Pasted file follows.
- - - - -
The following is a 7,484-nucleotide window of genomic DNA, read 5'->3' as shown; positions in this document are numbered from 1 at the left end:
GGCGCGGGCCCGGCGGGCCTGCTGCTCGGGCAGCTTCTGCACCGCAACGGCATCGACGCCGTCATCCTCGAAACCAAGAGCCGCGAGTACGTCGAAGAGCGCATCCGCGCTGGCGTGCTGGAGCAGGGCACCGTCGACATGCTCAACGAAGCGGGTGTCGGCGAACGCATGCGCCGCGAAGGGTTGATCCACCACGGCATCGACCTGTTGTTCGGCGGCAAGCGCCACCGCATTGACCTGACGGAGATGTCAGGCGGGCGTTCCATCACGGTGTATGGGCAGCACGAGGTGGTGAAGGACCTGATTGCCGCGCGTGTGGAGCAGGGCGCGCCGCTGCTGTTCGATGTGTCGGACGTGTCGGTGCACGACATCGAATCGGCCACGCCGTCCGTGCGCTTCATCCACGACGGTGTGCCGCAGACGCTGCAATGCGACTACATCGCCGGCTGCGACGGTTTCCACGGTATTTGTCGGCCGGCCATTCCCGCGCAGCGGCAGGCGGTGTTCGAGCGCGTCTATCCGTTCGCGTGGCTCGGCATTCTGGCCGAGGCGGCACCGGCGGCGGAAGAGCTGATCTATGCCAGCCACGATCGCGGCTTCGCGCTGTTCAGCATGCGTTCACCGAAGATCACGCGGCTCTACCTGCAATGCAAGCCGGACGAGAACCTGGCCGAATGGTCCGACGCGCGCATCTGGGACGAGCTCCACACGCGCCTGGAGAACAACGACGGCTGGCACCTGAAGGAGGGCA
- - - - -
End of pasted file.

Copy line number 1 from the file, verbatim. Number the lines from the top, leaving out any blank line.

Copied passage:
The following is a 7,484-nucleotide window of genomic DNA, read 5'->3' as shown; positions in this document are numbered from 1 at the left end: